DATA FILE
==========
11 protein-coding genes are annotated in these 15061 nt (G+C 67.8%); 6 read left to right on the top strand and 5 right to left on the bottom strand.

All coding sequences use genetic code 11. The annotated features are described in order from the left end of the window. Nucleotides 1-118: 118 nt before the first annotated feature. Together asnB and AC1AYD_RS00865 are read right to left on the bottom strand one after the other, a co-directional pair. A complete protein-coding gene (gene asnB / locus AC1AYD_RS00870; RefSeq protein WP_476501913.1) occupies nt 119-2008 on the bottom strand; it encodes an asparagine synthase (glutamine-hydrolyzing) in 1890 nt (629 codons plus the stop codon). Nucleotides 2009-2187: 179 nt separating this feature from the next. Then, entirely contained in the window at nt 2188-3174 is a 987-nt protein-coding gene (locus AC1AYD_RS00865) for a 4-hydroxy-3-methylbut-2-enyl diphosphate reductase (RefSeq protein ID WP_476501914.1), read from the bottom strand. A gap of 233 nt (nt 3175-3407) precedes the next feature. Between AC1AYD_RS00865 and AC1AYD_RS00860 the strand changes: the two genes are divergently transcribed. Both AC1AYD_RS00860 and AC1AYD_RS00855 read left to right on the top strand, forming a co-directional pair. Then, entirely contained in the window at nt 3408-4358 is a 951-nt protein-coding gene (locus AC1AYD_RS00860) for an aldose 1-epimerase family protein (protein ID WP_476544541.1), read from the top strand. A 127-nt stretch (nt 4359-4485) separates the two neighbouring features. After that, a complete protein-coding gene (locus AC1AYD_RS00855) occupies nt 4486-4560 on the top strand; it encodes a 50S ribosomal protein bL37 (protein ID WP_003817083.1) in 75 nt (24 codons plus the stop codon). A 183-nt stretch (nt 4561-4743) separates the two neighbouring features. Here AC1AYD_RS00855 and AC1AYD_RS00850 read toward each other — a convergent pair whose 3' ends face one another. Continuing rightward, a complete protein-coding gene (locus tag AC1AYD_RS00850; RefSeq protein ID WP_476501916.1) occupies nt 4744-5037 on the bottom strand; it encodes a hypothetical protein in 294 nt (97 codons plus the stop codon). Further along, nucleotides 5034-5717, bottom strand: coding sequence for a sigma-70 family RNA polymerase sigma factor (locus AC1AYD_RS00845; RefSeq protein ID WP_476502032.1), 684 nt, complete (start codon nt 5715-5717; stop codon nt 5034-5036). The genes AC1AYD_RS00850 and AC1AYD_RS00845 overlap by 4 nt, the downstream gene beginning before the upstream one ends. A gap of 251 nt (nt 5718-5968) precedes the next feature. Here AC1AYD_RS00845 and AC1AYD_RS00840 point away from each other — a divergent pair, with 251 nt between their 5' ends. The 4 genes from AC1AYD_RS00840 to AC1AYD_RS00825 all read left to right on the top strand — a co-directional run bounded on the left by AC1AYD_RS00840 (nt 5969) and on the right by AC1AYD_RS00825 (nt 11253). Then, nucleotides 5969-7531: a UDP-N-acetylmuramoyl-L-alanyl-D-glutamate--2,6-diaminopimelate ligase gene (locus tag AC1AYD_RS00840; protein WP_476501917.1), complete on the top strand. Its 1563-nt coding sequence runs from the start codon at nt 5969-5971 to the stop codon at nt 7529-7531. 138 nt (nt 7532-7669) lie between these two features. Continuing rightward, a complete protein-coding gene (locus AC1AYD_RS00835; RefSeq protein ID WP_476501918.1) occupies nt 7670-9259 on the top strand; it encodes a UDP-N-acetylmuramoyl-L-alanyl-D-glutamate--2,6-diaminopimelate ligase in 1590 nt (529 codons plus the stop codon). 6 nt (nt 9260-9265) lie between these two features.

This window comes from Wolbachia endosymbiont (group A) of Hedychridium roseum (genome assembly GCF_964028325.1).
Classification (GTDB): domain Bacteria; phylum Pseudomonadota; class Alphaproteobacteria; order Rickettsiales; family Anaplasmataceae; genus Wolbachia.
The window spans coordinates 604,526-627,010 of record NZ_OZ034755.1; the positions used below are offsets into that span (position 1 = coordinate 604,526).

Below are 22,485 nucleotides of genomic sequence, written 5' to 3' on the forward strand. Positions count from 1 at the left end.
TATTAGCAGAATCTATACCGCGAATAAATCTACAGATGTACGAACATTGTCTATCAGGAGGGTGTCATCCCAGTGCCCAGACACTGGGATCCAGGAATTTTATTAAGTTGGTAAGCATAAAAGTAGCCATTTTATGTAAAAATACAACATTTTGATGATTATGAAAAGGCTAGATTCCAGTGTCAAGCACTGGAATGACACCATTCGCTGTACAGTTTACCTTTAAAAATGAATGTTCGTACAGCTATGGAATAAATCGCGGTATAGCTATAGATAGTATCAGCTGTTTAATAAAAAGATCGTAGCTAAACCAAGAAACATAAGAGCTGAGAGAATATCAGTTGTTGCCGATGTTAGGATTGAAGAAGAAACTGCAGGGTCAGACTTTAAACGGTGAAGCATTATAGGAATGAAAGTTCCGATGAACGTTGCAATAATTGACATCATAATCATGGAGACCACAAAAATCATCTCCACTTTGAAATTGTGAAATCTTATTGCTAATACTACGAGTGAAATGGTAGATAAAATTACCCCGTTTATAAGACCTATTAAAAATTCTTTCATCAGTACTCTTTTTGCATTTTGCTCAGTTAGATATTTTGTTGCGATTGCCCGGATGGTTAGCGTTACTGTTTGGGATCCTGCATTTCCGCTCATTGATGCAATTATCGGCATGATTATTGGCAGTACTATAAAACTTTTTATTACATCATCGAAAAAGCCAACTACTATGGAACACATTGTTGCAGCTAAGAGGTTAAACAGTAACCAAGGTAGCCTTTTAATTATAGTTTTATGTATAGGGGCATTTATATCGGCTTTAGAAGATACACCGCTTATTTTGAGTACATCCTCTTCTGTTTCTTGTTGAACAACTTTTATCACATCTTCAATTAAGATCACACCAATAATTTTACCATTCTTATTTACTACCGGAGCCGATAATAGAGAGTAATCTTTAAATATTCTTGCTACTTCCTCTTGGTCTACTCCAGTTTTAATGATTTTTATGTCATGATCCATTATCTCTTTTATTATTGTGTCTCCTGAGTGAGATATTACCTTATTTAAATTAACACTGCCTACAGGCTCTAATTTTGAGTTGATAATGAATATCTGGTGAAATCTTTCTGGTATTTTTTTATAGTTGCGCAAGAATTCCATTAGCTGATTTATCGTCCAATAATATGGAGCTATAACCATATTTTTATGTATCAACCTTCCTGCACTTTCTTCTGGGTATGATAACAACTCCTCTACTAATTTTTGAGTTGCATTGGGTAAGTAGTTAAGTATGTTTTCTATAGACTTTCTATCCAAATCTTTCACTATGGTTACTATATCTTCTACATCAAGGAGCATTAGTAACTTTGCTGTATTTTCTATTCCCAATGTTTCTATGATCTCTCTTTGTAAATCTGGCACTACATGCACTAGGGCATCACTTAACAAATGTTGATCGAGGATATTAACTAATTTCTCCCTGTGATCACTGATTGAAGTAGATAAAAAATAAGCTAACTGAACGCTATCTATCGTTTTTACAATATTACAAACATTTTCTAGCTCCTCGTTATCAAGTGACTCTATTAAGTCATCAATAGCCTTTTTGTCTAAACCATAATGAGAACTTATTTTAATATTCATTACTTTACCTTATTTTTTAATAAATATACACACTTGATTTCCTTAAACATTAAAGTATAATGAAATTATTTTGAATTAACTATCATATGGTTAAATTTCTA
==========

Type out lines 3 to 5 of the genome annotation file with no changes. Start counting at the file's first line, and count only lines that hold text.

This window comes from Wolbachia endosymbiont (group A) of Hedychridium roseum (genome assembly GCF_964028325.1).
Classification (GTDB): domain Bacteria; phylum Pseudomonadota; class Alphaproteobacteria; order Rickettsiales; family Anaplasmataceae; genus Wolbachia.
The window spans coordinates 604,526-627,010 of record NZ_OZ034755.1; the positions used below are offsets into that span (position 1 = coordinate 604,526).